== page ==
The Squamish-Lillooet Regional District has issued a Community Advisory for the Seton Portage area after a hydrogeomorphic risk assessment was completed for the area.
The assessment determined that59 buildings are at unacceptable level of risk from land movement events, including debris flow and debris floods.
A Community Information Meeting will be held next Monday, Apr. 16 in Seton Portage to share the results of the assessment with community members. The meeting will be held at the Ski’il Mountain Community School
Officials from the Squamish-Lillooet Regional District (SLRD) and Tsal’alh First Nation have received and reviewed the results of the Seton Portage Area Integrated Hydrogeomorphic Risk Assessment, conducted by BGC Engineering Inc. (BGC).
Elected Officials from Tsal’alh and the SLRD met on Mar. 28, of this year to review the draft Assessment with BGC engineers, and the two jurisdictions have agreed to continue joint advocacy in an effort to secure funding for risk mitigation.
Next Monday’s meeting will include a presentation by BGC engineers, followed by a Question and Answer Session. For those not able to attend, the presentation materials will be available on the SLRD website following the meeting.
The Assessment was prompted after debris flow and debris flood events in 2015 and 2016 raised concerns about the potential risk to the communities on the Seton Portage alluvial fan, which separates Anderson Lake from Seton Lake.
A 2016 geotechnical report prepared for the Ministry of Forests, Lands, Natural Resource Operations and Rural Development (MFLNRORD) identified an increased potential hazard and risk from terrain instability, and recommended that a detailed risk assessment be conducted to better understand the potential size and frequency of future events.
In 2017, the SLRD and Tsal’alh secured funding from Emergency Management BC (EMBC) and Indigenous Services Canada (ISC) to conduct a comprehensive risk assessment to quantify the hazards, evaluate the risks, and identify potential risk reduction options. The project was overseen by a multi-agency steering committee composed of representatives from the SLRD, Tsal’alh, EMBC, ISC, and MFLNRORD.
The assessment studied the hydrogeomorphic hazards and risks in the Seton Portage area, including risk to life, buildings, critical facilities, business activities, culturally significant sites, and critical infrastructure such as roads, bridges, railway, power,and communication lines.
For the purposes of the assessment, hydrogeomorphic hazards are defined as hazards stemming from Bear/Pete’s, Whitecap and Spider Creeks and include floods, debris floods, debris flows and bank erosion on the Portage River (also known as the Seton River or Portage Creek).
Additionally, hazards were assessed that could indirectly affect steep creek processes such as deep-seated landslides.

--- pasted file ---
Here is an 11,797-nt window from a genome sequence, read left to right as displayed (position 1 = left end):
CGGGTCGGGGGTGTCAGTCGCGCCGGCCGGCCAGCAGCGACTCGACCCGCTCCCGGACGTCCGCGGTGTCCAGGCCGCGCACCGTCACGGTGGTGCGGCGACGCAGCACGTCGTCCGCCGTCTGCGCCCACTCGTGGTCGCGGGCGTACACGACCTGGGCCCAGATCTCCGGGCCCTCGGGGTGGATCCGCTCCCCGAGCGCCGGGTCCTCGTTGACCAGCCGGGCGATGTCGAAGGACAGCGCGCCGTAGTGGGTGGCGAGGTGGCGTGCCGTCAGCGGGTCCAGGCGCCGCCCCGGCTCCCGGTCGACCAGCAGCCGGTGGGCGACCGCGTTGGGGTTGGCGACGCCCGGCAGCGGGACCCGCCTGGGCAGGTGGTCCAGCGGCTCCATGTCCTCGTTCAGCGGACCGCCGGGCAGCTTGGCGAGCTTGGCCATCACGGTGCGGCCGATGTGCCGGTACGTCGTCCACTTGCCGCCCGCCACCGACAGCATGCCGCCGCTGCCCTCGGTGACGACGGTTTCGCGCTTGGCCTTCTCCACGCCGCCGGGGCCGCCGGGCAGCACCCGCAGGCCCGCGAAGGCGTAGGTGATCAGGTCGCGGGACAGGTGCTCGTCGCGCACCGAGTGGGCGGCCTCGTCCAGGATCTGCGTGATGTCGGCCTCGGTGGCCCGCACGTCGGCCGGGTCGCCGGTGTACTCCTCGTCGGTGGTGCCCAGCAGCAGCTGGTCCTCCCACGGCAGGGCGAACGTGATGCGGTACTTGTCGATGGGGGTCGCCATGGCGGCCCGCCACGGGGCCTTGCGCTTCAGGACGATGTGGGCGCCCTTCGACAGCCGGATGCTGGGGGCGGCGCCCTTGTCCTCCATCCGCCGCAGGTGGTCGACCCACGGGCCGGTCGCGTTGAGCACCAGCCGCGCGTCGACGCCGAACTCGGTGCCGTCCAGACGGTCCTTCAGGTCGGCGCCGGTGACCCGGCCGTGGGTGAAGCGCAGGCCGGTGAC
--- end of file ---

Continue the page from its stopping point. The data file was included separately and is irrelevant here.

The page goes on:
The completed assessment has confirmed the potential for land movements that place 59 buildings below the Bear and Pete’s Creek drainages above the tolerable individual risk threshold criteria used in the Assessment.
Of these buildings, 44 are on land within SLRD Electoral Area B and 15 are on Reserve Lands administered by Tsal’alh.
According to the BGC analysis, debris flow risks from Bear and Pete’s Creeks are much greater than risks from the other creeks at Seton Portage.
Safety risk from Whitecap Creek was assessed as tolerable, and safety risk on Spider Creek was assessed as acceptable.
Further study of Portage River was recommended.
In a news release, the SLRD said engineered structural mitigation is possible and recommended by the assessment, which identified mitigation on Bear and Pete’s Creeks as being a high priority. However, at an estimated capital cost of $7 million - $8 million, not including annual maintenance costs of the costs of clearing out debris after each debris flow event, obtaining the funding for structural mitigation will be a key area of focus moving forward.
The assessment also recommended a number of non-structural mitigation options, including relocation, community education, emergency management planning, land use restrictions, and temporary evacuations during hazardous conditions such as heavy rainfall events. However, with the exception of relocation out of the area, none of these options would reduce the risks to a tolerable level without structural mitigation.
Officials and staff from the SLRD and Tsal’alh are reviewing the assessment’s recommendations and considering next steps.
Both organizations say they remain committed to ongoing discussions with provincial and Federal agencies and ministries to advocate for the safety of affected property owners and residents in the Seton Portage area.
The SLRD and Tsal’alh will continue to share updates as more information becomes available.
The complete assessment document is available to download from the SLRD website at www.slrd.bc.ca .
For more information, please contact: